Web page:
Integration of an actuation counter into pressurized metered-dose inhalers (pMDIs) can allow patients to accurately determine the remaining number of medication doses. This study was designed to assess the functionality of budesonide/formoterol (Symbicort; AstraZeneca, Dunkerque, France) pMDI with an integrated actuation counter in a clinical setting. Children aged ≥6 years, adolescents, and adults with inhaled corticosteroid‐dependent asthma participated in this 6-week, randomized, open-label, multicenter study (SD-039-0743; D5896C00743). Patients were treated with budesonide/formoterol pMDI with no actuation counter (80/4.5 micrograms × 2 inhalations [160/9 micrograms] twice daily) during a 7- to 10-day run-in period. Qualifying patients were then randomized into one of three groups treated with budesonide/formoterol pMDI with actuation counter (80/4.5 micrograms × 2 inhalations [160/9 micrograms] twice daily): group 1, 96 actuations (24 days); group 2, 120 actuations (30 days); or group 3, 128 actuations (32 days). Actuation count was assessed using position of the counter arrow, patient/caregiver reports (daily log and actuation counter final reading), and device (canister plus actuation counter assembly) weight change. Patients/caregivers rated ease of device use. There was good agreement across treatment groups (n = 254) between patient/caregiver-reported actuation counts and counts determined by the angular position of the arrow. Analysis of device weight change versus other estimates of actuation counts in groups 1 and 2 indicated that the device did not undercount the number of actuations sprayed. Most patients (93%) indicated the device was “extremely easy” or “very easy” to use. Clinical functionality and reliability of the budesonide/formoterol pMDI device with an actuation counter were established.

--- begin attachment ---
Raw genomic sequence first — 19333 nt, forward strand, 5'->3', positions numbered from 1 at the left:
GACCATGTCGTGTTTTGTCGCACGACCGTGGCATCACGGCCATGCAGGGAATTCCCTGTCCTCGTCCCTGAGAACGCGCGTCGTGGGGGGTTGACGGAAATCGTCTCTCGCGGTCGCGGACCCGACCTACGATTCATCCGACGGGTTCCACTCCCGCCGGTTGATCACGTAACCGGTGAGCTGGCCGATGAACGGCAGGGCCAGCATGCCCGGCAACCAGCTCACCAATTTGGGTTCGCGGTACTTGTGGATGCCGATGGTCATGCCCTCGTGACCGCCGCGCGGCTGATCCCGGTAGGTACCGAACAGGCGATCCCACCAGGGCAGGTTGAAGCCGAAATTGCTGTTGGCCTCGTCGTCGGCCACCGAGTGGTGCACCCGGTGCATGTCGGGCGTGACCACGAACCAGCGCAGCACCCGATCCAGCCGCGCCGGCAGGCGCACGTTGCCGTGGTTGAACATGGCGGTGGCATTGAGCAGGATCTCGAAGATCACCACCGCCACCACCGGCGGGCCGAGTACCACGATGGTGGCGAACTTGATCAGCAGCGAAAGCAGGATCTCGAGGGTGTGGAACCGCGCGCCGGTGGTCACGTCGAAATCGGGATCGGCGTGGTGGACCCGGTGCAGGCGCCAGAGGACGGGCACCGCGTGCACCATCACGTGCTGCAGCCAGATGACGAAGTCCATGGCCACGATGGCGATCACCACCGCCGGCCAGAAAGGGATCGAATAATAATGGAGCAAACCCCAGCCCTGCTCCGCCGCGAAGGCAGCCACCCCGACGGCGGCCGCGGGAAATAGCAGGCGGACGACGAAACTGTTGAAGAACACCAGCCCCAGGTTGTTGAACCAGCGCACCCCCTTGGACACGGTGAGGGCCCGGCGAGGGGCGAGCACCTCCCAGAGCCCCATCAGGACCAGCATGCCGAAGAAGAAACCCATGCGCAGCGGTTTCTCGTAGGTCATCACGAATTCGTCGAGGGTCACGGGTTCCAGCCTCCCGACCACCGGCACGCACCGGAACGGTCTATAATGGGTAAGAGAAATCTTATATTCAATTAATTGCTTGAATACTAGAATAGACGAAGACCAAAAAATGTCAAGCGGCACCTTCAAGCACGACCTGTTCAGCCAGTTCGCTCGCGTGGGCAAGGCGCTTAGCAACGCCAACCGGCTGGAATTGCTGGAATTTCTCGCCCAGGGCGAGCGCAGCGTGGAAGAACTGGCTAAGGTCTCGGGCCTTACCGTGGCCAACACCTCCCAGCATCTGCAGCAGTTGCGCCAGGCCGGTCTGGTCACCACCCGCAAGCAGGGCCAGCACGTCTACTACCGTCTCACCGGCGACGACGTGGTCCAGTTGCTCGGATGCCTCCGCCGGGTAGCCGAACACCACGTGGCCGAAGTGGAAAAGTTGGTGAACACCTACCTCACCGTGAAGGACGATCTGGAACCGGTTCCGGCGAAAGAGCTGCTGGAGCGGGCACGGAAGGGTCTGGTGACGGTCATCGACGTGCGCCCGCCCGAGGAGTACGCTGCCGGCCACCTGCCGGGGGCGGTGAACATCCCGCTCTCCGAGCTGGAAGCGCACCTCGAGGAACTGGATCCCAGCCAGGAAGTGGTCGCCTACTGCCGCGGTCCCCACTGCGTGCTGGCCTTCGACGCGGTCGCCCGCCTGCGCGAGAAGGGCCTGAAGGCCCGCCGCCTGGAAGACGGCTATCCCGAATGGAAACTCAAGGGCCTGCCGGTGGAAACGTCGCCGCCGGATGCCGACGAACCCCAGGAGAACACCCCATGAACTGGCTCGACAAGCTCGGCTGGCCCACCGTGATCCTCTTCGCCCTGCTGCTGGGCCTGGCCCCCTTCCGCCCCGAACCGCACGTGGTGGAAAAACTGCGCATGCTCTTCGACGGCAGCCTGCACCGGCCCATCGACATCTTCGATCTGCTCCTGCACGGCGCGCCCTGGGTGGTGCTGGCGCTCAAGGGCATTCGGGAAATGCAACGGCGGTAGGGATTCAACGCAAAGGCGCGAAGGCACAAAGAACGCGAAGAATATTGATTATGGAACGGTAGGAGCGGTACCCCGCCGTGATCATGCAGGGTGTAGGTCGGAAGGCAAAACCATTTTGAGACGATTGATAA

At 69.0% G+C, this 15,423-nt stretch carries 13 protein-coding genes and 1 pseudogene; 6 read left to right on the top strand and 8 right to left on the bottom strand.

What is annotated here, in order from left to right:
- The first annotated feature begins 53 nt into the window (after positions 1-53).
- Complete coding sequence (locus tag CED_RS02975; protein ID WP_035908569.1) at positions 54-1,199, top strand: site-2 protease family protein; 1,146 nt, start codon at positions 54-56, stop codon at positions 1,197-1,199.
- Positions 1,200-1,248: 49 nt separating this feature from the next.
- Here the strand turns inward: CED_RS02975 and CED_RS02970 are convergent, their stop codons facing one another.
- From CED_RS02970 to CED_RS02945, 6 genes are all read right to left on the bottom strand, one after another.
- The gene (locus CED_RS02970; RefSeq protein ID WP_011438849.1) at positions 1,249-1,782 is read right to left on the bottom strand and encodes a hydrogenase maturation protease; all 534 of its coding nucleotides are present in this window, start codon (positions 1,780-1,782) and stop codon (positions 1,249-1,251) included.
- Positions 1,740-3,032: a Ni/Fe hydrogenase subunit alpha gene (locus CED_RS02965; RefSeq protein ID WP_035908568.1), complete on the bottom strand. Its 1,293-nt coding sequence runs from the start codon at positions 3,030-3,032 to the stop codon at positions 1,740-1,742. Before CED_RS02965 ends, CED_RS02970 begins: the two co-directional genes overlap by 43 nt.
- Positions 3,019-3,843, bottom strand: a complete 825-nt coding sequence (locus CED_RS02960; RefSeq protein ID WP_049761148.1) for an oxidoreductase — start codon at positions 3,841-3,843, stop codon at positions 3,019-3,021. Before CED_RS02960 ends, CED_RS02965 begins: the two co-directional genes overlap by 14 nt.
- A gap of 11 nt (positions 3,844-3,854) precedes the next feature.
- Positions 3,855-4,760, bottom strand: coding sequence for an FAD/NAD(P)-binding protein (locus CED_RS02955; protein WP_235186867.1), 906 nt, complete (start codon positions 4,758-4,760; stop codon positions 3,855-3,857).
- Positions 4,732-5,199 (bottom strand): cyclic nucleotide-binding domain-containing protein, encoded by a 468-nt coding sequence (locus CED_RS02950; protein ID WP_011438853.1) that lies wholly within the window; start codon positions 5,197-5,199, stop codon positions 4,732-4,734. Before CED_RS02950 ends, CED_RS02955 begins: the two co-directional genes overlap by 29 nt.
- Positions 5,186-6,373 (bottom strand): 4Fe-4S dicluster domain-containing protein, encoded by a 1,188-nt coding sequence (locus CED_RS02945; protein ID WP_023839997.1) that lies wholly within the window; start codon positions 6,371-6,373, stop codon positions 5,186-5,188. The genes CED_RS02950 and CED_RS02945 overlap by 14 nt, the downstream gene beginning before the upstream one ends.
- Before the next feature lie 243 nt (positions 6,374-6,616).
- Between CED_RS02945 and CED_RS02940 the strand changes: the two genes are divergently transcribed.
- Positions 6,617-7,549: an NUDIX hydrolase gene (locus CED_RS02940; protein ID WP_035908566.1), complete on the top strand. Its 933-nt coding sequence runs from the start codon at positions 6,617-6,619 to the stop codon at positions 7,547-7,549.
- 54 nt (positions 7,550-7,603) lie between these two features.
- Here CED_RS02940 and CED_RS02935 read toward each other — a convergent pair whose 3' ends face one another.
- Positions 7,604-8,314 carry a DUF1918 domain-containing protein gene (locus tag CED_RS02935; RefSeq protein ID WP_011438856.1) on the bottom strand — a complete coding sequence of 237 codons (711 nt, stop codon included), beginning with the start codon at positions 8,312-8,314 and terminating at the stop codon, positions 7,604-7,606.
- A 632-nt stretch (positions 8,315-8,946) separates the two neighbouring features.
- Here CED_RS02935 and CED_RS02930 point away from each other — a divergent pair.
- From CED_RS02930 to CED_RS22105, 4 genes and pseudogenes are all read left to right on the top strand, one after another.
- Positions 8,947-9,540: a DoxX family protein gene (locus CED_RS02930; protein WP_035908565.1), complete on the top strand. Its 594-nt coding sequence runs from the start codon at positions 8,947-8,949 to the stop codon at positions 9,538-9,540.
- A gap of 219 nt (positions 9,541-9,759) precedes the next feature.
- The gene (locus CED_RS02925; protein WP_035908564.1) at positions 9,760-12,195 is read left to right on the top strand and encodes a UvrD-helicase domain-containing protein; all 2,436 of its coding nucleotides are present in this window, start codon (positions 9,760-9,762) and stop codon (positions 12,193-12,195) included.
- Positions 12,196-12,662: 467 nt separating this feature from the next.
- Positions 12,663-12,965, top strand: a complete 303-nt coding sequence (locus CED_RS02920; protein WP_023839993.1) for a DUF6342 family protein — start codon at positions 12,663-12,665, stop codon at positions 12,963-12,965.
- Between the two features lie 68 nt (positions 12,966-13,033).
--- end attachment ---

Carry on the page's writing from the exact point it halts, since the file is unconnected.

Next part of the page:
PA Allergy and Asthma Consultants, Collegeville, Pennsylvania, USA
Publication date: January 1, 2010
More about this publication?
Allergy and Asthma Proceedings is a peer reviewed publication dedicated to distributing timely scientific research regarding advancements in the knowledge and practice of allergy, asthma and immunology. Its primary readership consists of allergists and pulmonologists.
The goal of the Proceedings is to publish articles with a predominantly clinical focus which directly impact quality of care for patients with allergic disease and asthma.
Featured topics include asthma, rhinitis, sinusitis, food allergies, allergic skin diseases, diagnostic techniques, allergens, and treatment modalities. Published material includes peer-reviewed original research, clinical trials and review articles.
Articles marked "F" offer free full text for personal noncommercial use only.